Sunday 9 February 2014

Data Flow Diagrams and PCI DSS Version 3

I just noticed that the Payment Card Industry - Data Security Standard (PCI DSS) Version 3 has a new requirement at 1.1.3. The old 1.1.3 in PCI DSS version 2 is now requirement 1.1.4 in PCI DSS version 3.

PCI DSS Requirement 1.1.3

So what does new requirement 1.1.3 say?
"Current diagram that shows all cardholder data flows across systems and networks"
The testing procedure for this requirement says
"Examine data-flow diagram and interview personnel to verify the diagram:
  • Shows all cardholder data flows across systems and networks.
  • Is kept current and updated as needed upon changes to the environment.
And finally the guidance says
"Cardholder data-flow diagrams identify the location of all cardholder data that is stored, processed, or transmitted within the network. Network and cardholder data-flow diagrams help an organization to understand and keep track of the scope of their environment, by showing how cardholder data flows across networks and between individual systems and devices."

The Fundamentals

Data Flow Diagrams (DFD) are a powerful tool in many situations. Whether in the role of PCI QSA or security architect where you are trying to work out the appropriate level of security requirements. This new PCI requirement recognizes this. While PCI really only cares about payment cards, DFDs can and should also be used wherever you are analyzing data which is important to your organization.

A DFD consists of three main sections:
  1. It shows the data flows - i.e. the networks etc. through which data passes.
  2. It shows data storage areas. This indicates where data is stored within the system 
  3. Finally the DFD highlights trust boundaries. This is where data travels across boundaries which are not trusted. The interface to the internet is typically a trust boundary.

A DFD need not be complicated. At its simplest it consists of a series of boxes indicating the data storages on a whiteboard while lines showing where data flows.

When creating a DFD, make sure to ask a series of questions such as:
  • Where are backups held? 
  • How are test systems and data handled. Remember, if live production data is used in a test system, the same level of security must apply as in the production system.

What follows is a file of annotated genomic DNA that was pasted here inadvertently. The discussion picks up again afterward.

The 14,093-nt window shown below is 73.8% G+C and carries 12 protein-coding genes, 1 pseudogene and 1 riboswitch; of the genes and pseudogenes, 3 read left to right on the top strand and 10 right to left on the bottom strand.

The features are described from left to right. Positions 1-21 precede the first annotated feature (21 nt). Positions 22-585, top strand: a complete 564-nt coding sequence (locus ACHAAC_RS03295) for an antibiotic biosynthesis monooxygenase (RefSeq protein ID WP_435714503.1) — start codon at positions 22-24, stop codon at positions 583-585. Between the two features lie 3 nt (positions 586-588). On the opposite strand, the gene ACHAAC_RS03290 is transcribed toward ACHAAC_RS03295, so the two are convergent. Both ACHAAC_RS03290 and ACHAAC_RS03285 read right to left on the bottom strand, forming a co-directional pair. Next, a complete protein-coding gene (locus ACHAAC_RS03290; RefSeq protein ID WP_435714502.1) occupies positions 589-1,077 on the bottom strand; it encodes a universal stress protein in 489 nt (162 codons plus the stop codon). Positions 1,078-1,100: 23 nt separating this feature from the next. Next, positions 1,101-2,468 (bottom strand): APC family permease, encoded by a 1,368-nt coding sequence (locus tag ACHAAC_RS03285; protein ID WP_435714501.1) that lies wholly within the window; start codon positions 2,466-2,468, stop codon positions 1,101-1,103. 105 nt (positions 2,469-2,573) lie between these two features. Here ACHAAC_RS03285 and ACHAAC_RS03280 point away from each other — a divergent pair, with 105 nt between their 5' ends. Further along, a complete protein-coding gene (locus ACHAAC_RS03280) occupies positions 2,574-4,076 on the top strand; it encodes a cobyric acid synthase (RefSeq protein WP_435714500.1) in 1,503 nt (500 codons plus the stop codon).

• Can users export data to desktops etc.?
These questions help build up a complete DFD picture.

When you have a good DFD, then you can start specifying the appropriate level of security controls that are required for each flow and storage within the DFD. For example, if sensitive data flows across the public internet then it should be encrypted using SSL. A DFD helps answer these types of questions.

DFDs and Application Security

DFDs apply when developing applications and choosing security controls. They help working out what type of security controls are required whenever data is at rest or in motion. When developing the security requirements for the application, the development team should develop appropriate DFDs. This should be done early in the development life cycle.  The DFDs can then be used to make sure that the proper security controls are in place which reflect the security drivers for the application. These security drivers can include data protection legislation, PCI DSS, internal corporate policies.

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Sunday 2 February 2014

Mobile Phone Security Malware Statistics - Mobile Application Security

Which of the following statements do you believe? 
  1. "Given that there are around 1.5 billion smartphones and tablets in the world, that means probably fewer than 15,000 of them are harbouring mischievous software." -  The Economist -  November 2013
  2. "32.8 Million Android Phones Infected with Malware" - - April 2013 based on information from NQ Mobile
(As a long time "Economist" reader, I probably tend to go with number 1.)

Does it matter?

If you are trying to make informed decisions around mobile phone security for yourself or your organisation, then it does matter. Go with statement number 1, then you will be trying to implement controls to ensure around the risk that the device will be lost or stolen (encryption, backups etc.)

Favour statment number 2, and you will be thinking more about security controls like anti-virus applications etc.

The Economist article goes on to say:
"Gartner, an information-technology consultancy based in Stamford, Connecticut, advises clients not to worry too much about malware penetrating their networks through the devices employees bring to work. It is the users themselves who are the problem. How, for instance, do companies prevent employees from innocently responding to “spear-phishing attacks” in the form of individually targeted, and very official-looking, e-mail or text messages, apparently from trusted colleagues, that request sensitive information? Security measures need to focus more on educating users, says Gartner, rather than on the relatively minor problem of mobile malware. "

Mobile Application Security

What about mobile application security? The OWASP Top 10 Mobile 2014 risk "M2 - Insecure Data Storage" says about the threat agent:
"Threats agents include lost/stolen phones and the possibility of in-the-wild exploit/malware gaining access to the device."
If you believe The Economist, you will give less weight to the malware risk in your application design and more prominence to the lost/stolen phone risk.

If the device itself is properly encrypted, then you will be less concerned about storing sensitive data on the device. Since the risk of malware is low, then it is unlikely that malware will steal the sensitive data.

(Ok - you should still  be careful about what data your application stores on the device.)

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